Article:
Love and Death in the American Novel

Overview

A retrospective article on Leslie Fiedler in the New York Times Book Review in 1965 referred to Love and Death in the American Novel as "one of the great, essential books on the American imagination... an accepted major work." This groundbreaking work views in depth both American literature and character from the time of the American Revolution to the present. From it, there emerges Fiedler's once scandalous -- now increasingly accepted -- judgment that our literature is incapable of dealing with adult sexuality ...

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Overview

A retrospective article on Leslie Fiedler in the New York Times Book Review in 1965 referred to Love and Death in the American Novel as "one of the great, essential books on the American imagination... an accepted major work." This groundbreaking work views in depth both American literature and character from the time of the American Revolution to the present. From it, there emerges Fiedler's once scandalous -- now increasingly accepted -- judgment that our literature is incapable of dealing with adult sexuality and is pathologically obsessed with death.

Dalkey Archive Press

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Editorial Reviews

Richard Chase
“Genuinely original . . . a work of lasting importance . . . a powerful indictment of our culture and of modern culture in general.”
Lionel Trilling
“I know few works of criticism that are so likely to involve the reader whose interest in literature is not of a professional kind . . . it amounts to a general cultural history of the nation.”
David Plante - Bookforum
“In its insights the book remains immensely intelligent, immediate, and vital.”
Los Angeles Times
“It is not possible to read Leslie Fiedler's criticism without a sense of awe and excitement.”
Publishers Weekly - Publisher's Weekly
Prof. Fiedler's entertaining account of the American Novel's obsessions remains one of the key works of American studies more then 30 years after its first appearance. New afterword by the author. (June)
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Product Details

  • ISBN-13: 9781564781635
  • Publisher: Dalkey Archive Press
  • Publication date: 1/28/1998
  • Edition description: 1ST DALKEY
  • Pages: 512
  • Sales rank: 1,020,002
  • Product dimensions: 5.50 (w) x 8.50 (h) x 1.40 (d)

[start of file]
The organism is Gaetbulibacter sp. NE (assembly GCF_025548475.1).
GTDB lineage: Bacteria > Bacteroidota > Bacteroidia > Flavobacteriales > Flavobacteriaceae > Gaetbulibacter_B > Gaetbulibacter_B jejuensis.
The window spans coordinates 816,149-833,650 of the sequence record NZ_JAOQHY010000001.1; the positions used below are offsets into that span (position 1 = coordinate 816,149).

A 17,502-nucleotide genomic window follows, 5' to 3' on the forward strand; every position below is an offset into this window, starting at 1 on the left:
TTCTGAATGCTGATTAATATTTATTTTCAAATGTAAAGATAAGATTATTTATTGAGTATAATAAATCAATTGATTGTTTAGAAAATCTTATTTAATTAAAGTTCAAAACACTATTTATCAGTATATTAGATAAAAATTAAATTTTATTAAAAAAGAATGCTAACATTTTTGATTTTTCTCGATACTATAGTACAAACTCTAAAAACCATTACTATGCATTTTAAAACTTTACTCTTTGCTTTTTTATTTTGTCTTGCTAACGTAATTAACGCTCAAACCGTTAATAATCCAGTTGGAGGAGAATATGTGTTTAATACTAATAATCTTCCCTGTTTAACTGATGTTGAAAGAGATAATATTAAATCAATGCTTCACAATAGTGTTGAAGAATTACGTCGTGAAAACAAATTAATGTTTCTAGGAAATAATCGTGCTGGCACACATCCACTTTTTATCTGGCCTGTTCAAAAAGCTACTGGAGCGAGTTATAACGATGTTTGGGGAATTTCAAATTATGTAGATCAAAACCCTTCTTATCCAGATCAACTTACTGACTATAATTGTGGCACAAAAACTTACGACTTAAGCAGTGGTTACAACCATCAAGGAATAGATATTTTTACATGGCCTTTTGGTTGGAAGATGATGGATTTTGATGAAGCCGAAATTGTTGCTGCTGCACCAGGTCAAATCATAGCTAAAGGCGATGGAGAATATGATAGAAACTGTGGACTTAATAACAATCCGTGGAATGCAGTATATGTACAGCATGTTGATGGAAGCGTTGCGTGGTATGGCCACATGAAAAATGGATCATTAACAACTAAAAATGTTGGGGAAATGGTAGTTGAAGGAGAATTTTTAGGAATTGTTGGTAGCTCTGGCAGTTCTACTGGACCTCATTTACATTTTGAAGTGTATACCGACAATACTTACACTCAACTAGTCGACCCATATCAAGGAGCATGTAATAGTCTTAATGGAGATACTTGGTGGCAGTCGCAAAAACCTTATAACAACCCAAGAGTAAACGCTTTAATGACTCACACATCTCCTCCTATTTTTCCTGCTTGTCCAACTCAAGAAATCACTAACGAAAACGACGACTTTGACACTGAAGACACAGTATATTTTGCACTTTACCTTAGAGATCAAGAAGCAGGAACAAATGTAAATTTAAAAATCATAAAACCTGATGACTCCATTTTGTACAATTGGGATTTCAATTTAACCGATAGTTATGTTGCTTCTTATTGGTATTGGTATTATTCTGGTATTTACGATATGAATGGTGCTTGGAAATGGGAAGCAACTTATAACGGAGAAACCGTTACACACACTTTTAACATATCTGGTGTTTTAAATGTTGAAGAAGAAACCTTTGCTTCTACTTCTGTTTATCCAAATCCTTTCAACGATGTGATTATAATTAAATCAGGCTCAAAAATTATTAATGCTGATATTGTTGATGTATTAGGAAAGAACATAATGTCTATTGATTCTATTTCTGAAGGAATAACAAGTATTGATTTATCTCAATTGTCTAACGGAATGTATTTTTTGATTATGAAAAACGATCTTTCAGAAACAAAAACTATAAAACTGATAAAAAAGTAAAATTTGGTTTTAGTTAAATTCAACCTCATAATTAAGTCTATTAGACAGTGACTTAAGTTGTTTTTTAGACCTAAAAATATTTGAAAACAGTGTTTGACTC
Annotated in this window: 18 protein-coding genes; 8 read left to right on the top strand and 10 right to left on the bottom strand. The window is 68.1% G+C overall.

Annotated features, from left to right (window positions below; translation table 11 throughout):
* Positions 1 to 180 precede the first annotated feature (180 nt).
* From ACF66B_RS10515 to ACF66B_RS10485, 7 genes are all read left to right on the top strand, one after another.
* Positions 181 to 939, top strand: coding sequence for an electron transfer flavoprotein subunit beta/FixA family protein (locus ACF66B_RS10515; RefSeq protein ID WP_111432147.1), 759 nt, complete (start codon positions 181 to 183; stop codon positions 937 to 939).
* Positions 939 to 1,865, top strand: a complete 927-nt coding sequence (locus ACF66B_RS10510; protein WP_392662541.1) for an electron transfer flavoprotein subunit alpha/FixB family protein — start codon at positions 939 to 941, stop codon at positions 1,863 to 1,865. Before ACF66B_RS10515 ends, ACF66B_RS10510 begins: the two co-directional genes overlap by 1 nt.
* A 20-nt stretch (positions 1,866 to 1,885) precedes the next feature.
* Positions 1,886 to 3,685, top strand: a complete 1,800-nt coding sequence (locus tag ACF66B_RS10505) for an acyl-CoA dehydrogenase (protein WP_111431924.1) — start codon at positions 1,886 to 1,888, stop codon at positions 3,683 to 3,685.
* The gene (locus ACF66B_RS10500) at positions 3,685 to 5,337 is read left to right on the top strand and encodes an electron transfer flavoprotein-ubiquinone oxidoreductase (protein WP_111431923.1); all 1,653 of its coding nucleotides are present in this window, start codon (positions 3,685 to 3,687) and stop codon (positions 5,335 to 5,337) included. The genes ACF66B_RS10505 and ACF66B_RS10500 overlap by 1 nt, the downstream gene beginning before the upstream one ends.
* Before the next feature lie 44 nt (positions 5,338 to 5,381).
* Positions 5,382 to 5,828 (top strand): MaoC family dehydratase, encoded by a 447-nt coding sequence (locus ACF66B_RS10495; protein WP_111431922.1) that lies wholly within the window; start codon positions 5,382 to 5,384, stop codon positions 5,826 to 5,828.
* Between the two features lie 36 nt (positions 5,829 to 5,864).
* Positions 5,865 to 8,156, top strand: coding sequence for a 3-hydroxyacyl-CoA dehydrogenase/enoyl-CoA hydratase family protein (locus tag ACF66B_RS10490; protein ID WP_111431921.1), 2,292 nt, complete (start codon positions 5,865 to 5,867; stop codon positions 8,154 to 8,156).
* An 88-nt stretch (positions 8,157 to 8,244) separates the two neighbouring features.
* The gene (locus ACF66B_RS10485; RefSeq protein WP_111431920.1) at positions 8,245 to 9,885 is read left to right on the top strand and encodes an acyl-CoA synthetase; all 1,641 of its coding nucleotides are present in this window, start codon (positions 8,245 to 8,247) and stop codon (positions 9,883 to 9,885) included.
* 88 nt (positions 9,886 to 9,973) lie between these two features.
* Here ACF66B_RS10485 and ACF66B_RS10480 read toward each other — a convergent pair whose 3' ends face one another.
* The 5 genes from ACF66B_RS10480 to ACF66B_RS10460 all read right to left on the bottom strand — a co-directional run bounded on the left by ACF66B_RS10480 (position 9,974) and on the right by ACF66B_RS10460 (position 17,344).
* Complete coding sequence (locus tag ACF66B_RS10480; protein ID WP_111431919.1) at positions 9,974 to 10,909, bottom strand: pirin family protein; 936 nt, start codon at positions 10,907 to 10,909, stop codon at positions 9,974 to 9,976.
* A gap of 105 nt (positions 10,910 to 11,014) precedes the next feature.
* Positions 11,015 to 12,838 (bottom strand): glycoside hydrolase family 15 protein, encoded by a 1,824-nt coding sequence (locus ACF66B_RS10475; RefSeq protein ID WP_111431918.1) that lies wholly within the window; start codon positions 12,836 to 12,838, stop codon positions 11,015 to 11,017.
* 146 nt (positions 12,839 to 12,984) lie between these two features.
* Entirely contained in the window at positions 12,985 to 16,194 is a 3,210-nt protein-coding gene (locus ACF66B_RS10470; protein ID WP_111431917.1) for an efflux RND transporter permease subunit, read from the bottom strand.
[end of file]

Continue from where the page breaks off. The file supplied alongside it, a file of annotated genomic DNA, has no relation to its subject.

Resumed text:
Meet the Author

Leslie A. Fiedler (1917-2003) was born in
Newark, New Jersey. He did his undergraduate studies at New York
University, and received his Ph.D. from the University of Wisconsin.
Fiedler taught throughout his career, first at the University of Montana and subsequently at the State University of New York at Buffalo. He was the author of many books, including Love and Death in the
American Novel, The Last Jew in America, Waiting for the
End, No! in Thunder, An End to Innocence, Freaks,
and Tyranny of the Normal.

Charles B. Harris directs the Unit for Contemporary Literature at
Illinois State University. He is also the publisher of American Book
Review and author of numerous books and articles on recent American fiction and the profession of English studies. In 1997 the Modern
Language Associated honored him with the Francis Andrew March Award for
Exceptional Service to the Profession of English.

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Table of Contents

Preface to the Second Edition 7
Preface to the First Edition 9
Pt. 1 Prototypes and Early Adaptations
1 The Novel and America 23
2 The Novel's Audience and the Sentimental Love Religion 39
3 Richardson and the Tragedy of Seduction 62
4 The Bourgeois Sentimental Novel and the Female Audience 74
5 The Beginnings of the Anti-Bourgeois Sentimental Novel in America 105
6 Charles Brockden Brown and the Invention of the American Gothic 126
7 James Fenimore Cooper and the Historical Romance 162
Pt. 2 Achievement and Frustration
8 Clarissa in America: Toward Marjorie Morningstar 217
9 Good Good Girls and Good Bad Boys: Clarissa as a Juvenile 259
10 The Revenge on Woman: From Lucy to Lolita 291
11 The Failure of Sentiment and the Evasion of Love 337
12 The Blackness of Darkness: Edgar Allan Poe and the Development of the Gothic 391
13 The Power of Blackness: Faustian Man and the Cult of Violence 430
Index 506
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